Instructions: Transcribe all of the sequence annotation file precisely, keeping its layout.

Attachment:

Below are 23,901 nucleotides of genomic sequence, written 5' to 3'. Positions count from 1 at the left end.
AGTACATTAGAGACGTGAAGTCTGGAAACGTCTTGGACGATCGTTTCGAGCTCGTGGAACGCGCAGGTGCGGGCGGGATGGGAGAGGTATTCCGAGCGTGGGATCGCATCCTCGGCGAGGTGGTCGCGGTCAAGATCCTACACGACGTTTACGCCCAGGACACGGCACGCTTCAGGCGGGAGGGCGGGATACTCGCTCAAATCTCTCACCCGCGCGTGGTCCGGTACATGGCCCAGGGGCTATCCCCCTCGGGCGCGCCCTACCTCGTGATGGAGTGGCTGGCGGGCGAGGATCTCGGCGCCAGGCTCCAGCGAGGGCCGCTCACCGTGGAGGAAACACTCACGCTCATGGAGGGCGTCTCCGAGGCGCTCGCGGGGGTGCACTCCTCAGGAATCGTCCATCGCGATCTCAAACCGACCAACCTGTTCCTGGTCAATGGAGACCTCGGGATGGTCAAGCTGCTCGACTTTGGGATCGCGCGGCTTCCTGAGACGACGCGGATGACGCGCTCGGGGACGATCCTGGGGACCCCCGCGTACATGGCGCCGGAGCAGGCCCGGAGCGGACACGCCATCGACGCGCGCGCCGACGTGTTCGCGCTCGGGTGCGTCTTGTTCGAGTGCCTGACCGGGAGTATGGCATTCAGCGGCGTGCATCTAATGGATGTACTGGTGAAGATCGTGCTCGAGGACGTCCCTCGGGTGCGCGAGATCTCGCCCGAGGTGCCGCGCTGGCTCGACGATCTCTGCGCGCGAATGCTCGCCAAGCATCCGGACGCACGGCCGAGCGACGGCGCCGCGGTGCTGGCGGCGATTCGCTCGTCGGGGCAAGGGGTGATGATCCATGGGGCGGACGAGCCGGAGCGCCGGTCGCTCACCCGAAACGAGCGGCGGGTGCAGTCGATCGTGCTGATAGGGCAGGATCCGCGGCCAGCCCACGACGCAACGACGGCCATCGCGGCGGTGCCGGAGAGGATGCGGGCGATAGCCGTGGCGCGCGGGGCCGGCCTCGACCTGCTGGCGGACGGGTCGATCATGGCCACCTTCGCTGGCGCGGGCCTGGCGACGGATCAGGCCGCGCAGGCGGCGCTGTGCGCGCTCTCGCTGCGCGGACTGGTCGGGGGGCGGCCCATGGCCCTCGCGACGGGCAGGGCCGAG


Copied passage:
Below are 23,901 nucleotides of genomic sequence, written 5' to 3'. Positions count from 1 at the left end.
AGTACATTAGAGACGTGAAGTCTGGAAACGTCTTGGACGATCGTTTCGAGCTCGTGGAACGCGCAGGTGCGGGCGGGATGGGAGAGGTATTCCGAGCGTGGGATCGCATCCTCGGCGAGGTGGTCGCGGTCAAGATCCTACACGACGTTTACGCCCAGGACACGGCACGCTTCAGGCGGGAGGGCGGGATACTCGCTCAAATCTCTCACCCGCGCGTGGTCCGGTACATGGCCCAGGGGCTATCCCCCTCGGGCGCGCCCTACCTCGTGATGGAGTGGCTGGCGGGCGAGGATCTCGGCGCCAGGCTCCAGCGAGGGCCGCTCACCGTGGAGGAAACACTCACGCTCATGGAGGGCGTCTCCGAGGCGCTCGCGGGGGTGCACTCCTCAGGAATCGTCCATCGCGATCTCAAACCGACCAACCTGTTCCTGGTCAATGGAGACCTCGGGATGGTCAAGCTGCTCGACTTTGGGATCGCGCGGCTTCCTGAGACGACGCGGATGACGCGCTCGGGGACGATCCTGGGGACCCCCGCGTACATGGCGCCGGAGCAGGCCCGGAGCGGACACGCCATCGACGCGCGCGCCGACGTGTTCGCGCTCGGGTGCGTCTTGTTCGAGTGCCTGACCGGGAGTATGGCATTCAGCGGCGTGCATCTAATGGATGTACTGGTGAAGATCGTGCTCGAGGACGTCCCTCGGGTGCGCGAGATCTCGCCCGAGGTGCCGCGCTGGCTCGACGATCTCTGCGCGCGAATGCTCGCCAAGCATCCGGACGCACGGCCGAGCGACGGCGCCGCGGTGCTGGCGGCGATTCGCTCGTCGGGGCAAGGGGTGATGATCCATGGGGCGGACGAGCCGGAGCGCCGGTCGCTCACCCGAAACGAGCGGCGGGTGCAGTCGATCGTGCTGATAGGGCAGGATCCGCGGCCAGCCCACGACGCAACGACGGCCATCGCGGCGGTGCCGGAGAGGATGCGGGCGATAGCCGTGGCGCGCGGGGCCGGCCTCGACCTGCTGGCGGACGGGTCGATCATGGCCACCTTCGCTGGCGCGGGCCTGGCGACGGATCAGGCCGCGCAGGCGGCGCTGTGCGCGCTCTCGCTGCGCGGACTGGTCGGGGGGCGGCCCATGGCCCTCGCGACGGGCAGGGCCGAG